Furthermore, we want to explore the effectiveness of having the software developer that is involved in many development projects on the overall productivity of those projects. There is limited theoretical work that exists in this field pertaining to the OSS research community. From previous research [vasilescu2016sky], multitasking has proved highly beneficial to productivity across GitHub projects through load balancing, more efficient work practices, learning, and cross-fertilization. Through our project, we have chosen to investigate how multitasking by shared developers across projects can facilitate communication of knowledge resulting in a lower latency in issue closure but the paper provides inspiration to using shared developers as the feature. In paper [box1964analysis], the authors talk about the importance of multi-discussing where developers can contribute their comments on multiple issues and switch their discussions between various issues they are handling at any given point in time. The paper claims that the work efficiency of developers increases on a per-issue basis, as multiple issues are discussed simultaneously by these developers. However, they also argue that multi-discussing may involve developers re-allocating their time and focus, which can cause a hindrance to the efficiency involved in issue closure. The datasets they have used (obtained using GHTorrent) are relatively small and their study indicates that there is more research needed in this area. We also observe that [jarczyk2018surgical] the researchers emphasized the influence of having multiple developers working on a project and its effect on the overall quality of software development.

Furthermore, we wants to see how does the communication factor affects productivity. The researchers illustrated that the integration of information technology could increase the developers’ productivity by communicating and collaborating much faster. Since communication among the developers is essential to increase productivity, it is strictly essential to many industries that care about software quality which inspires our curiosity on the communication factor. In [jarczyk2018surgical], the researchers have used GHTorrent for their data collection and utilized survival analysis to understand the factors that affect issue closure rates in OSS projects. However, the researchers did not consider how important communication was. Hence, although it provides a good overview of the research direction, we decided not to do survival analysis but instead use polynomial regression because there are many parameters to consider when determining the productivity of developers in OSS projects.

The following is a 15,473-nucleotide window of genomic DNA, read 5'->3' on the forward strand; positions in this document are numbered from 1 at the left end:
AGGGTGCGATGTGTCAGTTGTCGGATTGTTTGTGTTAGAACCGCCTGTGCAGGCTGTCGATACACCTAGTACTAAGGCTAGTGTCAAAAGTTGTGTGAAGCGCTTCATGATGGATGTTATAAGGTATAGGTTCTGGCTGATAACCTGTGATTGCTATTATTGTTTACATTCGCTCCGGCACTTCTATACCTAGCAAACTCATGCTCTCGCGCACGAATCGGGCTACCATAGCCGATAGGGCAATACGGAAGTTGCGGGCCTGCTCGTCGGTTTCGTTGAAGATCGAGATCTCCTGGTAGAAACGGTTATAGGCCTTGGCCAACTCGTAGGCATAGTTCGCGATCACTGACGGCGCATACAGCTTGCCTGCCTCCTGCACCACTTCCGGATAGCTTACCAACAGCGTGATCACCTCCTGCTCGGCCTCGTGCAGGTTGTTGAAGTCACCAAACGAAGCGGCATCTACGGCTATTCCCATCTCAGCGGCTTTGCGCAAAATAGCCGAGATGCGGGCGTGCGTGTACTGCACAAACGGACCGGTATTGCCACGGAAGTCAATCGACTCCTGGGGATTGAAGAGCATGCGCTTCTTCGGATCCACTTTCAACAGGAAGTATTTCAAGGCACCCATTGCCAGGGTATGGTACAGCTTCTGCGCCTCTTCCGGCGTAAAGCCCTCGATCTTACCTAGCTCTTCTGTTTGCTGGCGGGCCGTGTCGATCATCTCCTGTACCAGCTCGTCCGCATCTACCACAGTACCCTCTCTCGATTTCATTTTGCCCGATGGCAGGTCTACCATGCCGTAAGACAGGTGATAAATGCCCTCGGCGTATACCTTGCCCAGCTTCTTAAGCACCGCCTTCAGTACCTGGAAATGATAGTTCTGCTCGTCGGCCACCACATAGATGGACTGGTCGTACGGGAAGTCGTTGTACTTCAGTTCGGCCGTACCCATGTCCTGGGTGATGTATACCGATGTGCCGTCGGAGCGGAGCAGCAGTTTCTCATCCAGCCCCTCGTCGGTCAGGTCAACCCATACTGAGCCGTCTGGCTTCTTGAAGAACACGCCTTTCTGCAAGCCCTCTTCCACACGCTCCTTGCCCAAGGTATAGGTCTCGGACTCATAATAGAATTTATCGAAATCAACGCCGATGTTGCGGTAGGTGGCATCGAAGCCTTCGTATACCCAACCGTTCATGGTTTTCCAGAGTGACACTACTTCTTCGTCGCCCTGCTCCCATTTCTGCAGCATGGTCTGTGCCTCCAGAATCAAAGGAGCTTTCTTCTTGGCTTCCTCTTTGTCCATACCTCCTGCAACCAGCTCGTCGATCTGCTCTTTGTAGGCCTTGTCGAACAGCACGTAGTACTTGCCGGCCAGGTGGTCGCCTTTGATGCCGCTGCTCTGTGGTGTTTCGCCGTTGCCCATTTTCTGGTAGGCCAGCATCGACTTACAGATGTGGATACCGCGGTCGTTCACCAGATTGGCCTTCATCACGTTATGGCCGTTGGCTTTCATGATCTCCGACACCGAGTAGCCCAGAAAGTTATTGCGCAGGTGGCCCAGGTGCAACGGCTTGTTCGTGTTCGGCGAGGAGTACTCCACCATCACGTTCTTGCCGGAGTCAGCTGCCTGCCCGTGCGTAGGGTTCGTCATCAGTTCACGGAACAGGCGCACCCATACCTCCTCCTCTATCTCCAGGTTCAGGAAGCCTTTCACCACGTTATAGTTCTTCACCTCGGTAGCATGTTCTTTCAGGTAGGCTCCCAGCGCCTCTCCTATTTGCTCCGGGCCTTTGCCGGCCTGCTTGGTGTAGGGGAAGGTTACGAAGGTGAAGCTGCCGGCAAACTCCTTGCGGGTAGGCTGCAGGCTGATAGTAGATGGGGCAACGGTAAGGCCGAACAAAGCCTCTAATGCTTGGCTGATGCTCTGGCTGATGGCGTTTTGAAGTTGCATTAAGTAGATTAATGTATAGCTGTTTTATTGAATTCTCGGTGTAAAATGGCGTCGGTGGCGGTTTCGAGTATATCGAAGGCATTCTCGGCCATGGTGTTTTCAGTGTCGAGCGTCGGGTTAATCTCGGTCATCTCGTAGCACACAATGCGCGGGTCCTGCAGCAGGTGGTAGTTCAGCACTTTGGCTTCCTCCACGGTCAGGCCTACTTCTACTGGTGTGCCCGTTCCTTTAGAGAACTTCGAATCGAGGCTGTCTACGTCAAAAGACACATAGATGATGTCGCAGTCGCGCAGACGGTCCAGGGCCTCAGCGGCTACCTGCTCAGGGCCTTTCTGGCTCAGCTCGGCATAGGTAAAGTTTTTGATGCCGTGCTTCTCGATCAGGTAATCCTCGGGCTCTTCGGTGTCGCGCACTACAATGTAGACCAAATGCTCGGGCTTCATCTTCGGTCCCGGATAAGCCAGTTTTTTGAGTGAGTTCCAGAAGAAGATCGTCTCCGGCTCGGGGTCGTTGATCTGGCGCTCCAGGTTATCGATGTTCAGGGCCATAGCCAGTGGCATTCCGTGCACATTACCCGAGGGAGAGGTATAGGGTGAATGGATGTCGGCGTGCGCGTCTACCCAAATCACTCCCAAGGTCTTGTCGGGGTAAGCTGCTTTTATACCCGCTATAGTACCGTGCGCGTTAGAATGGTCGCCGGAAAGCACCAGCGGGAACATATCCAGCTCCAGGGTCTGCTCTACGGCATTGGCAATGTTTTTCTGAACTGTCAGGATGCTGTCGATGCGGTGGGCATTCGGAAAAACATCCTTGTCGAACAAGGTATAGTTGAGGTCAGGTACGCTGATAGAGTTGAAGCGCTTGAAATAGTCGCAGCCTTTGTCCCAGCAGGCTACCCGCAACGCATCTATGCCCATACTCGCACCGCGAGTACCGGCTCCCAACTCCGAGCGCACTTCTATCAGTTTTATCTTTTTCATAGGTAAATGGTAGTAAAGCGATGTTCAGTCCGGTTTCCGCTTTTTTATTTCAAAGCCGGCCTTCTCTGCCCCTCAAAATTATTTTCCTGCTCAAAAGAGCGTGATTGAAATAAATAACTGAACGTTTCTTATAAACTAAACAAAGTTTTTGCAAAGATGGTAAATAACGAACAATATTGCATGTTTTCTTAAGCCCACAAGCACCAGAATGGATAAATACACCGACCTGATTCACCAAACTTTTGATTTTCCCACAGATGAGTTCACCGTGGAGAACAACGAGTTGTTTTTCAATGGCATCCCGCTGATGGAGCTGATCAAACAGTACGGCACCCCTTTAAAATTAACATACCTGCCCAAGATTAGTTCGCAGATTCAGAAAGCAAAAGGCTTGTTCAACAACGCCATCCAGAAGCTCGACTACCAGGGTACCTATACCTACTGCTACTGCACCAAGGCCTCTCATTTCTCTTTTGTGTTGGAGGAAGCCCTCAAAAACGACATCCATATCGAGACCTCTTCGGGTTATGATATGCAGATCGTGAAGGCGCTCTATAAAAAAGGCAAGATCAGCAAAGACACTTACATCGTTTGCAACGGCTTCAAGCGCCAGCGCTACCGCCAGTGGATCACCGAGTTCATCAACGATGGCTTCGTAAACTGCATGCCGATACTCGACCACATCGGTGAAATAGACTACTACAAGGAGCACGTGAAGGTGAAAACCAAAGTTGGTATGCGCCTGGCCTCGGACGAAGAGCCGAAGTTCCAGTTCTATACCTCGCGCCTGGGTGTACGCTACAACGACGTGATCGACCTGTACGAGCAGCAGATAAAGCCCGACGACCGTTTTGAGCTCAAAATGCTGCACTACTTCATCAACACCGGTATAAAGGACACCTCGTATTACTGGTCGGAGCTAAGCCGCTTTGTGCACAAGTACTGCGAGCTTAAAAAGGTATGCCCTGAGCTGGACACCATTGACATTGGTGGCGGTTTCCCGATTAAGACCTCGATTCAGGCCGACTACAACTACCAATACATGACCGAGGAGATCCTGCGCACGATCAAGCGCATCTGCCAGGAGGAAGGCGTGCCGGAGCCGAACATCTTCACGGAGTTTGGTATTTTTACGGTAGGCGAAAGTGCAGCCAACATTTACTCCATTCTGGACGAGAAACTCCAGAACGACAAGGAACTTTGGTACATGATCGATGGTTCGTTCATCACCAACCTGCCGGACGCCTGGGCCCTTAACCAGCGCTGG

Eventually, we are firmly believed that team sizes has a positive correlation with productivity. For example, in the paper [tohidi2006productivity], has explored the effectiveness of team sizes in projects which address our research question 1. As many projects may depend primarily on team members and how much they contribute to the projects, the researchers emphasized how the organizational structure on team sizes may be affected by communication and how tasks can be improved and promote the efficiency of organizations. However, the researchers did not consider the performance metrics regarding how many issues were closed after successfully communicating with team members. They also did not consider how one developer with more experience in a higher hierarchy may affect the overall productivity of the other developers in the team. The researchers also asserted that a well-developed organization may still have defects in their products and delay communication among the developers. With the advent of DSCM’s (distributed source code management systems) like GitHub, the ease with which developers can switch between projects has dramatically increased. Developers can find themselves working on different projects due to dependencies between projects or projects being in similar domains, which becomes important to identify and evaluate the productivity of shared developers. By handling multiple projects, developers can be more efficient in resolving issues and can also pass on knowledge/communicate across projects they have been involved with. Specifically, we want to explore the effectiveness of having how the one software developer that is involved that involved in many development projects can influence the overall productivity of those projects.